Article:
I will be thinking of you over the next couple of weeks, well, the next month, really. That was one of the first conversations that you and I had when we first met, two years ago? And I do very often think of you in December, well in November and December. So I hope that it’s as smooth as possible for you and the girls over the next few weeks. Thank you so much for coming on and sharing your story. It’s been incredible and I think the more we can share and use, whatever platforms we have, the better, because it is kids behind those stats. And there’s got to be there’s got to be more of a conversation about it and dispelling all these myths. So thank you so much for your time.

Katie 39:36
No worries, thank you. If anyone’s got any questions or wants to know more, I am by no means an expert. I’ve purely lived it and experienced it. But yeah, if anybody wants to know anything, whether it’s from an adoption point of view directly or just being known to somebody or managing somebody that’s going through the process, I’m more than happy to help.

Charlotte Speak 39:56
Thank you so much. I think in the interest of confidentiality. The best way to do that is to either send a question to me to the Power of the Parent email address and I will send it on to Katie or that when this post is live on Instagram and LinkedIn, if you are seeing it, you can pop a question in the comments there and Katie will see them and will get a response too. I think that’s probably the best thing so I don’t have to give out anybody’s contact details. Thank you so much, Katie for that incredibly kind offer and just a brilliant chat this morning. Thank you.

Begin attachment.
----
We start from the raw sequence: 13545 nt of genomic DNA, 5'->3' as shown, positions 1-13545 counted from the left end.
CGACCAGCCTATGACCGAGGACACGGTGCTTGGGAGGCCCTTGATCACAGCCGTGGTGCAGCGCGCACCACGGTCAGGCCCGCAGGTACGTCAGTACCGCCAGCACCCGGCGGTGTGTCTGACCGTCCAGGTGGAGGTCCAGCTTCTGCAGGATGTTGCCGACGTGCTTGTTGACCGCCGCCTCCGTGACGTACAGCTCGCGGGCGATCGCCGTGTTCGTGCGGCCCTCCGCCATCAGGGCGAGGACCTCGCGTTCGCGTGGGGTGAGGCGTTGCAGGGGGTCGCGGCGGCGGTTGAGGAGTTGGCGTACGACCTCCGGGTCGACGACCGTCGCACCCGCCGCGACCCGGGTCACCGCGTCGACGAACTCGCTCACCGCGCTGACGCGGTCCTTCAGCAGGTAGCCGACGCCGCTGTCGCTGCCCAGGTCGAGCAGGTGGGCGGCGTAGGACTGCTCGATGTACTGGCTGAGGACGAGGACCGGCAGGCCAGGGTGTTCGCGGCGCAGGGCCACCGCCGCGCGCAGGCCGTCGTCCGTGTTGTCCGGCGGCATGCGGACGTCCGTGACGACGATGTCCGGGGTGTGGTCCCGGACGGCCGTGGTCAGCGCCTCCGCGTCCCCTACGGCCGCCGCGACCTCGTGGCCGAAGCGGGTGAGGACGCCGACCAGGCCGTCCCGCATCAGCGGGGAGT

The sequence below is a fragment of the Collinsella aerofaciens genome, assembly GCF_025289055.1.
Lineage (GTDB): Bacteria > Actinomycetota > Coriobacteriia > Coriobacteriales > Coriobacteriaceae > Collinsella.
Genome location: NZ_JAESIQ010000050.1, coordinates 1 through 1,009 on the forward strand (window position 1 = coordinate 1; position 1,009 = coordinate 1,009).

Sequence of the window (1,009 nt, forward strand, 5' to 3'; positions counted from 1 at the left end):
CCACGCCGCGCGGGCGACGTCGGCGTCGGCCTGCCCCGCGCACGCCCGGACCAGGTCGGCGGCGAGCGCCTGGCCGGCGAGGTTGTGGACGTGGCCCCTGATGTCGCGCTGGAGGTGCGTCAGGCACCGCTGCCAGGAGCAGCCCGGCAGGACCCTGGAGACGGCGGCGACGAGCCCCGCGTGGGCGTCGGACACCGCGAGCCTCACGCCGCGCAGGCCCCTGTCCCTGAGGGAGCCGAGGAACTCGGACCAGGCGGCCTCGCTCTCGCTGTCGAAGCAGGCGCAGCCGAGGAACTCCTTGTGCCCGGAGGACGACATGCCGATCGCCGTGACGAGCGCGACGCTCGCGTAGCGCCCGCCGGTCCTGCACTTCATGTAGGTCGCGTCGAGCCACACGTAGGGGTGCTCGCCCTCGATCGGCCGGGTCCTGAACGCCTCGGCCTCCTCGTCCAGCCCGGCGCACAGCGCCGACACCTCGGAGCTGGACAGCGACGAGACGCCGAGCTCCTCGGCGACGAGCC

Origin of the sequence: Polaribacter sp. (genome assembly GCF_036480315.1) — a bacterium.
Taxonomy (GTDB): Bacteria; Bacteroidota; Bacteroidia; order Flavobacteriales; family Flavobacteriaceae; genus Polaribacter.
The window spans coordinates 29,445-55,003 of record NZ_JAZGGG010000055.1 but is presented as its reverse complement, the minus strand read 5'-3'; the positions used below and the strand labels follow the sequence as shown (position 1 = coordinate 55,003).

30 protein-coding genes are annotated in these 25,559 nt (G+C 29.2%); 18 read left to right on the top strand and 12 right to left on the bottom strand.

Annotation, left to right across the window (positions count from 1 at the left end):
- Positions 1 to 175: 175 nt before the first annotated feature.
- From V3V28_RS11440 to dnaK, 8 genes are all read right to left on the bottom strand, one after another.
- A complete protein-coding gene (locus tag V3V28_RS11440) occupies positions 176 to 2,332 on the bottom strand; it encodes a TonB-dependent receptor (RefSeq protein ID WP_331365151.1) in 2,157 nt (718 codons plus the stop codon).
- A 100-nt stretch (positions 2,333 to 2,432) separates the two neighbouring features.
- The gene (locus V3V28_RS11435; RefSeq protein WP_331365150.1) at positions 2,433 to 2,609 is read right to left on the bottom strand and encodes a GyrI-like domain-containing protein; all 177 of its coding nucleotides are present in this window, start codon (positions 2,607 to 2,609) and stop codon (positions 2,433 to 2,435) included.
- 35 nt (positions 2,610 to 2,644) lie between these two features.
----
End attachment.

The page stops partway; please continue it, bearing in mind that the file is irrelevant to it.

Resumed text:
Katie 40:31
No worries, thank you.

Charlotte Speak 40:32
Thanks very much for tuning in to Power of the Parent, the podcast. I hope you enjoyed this episode. If you did, please rate, review and subscribe. And if you could tell all your friends about the podcast that would be wonderful. If you’d like to get in touch you can find me on Instagram, just search Power of the Parent. See you next time.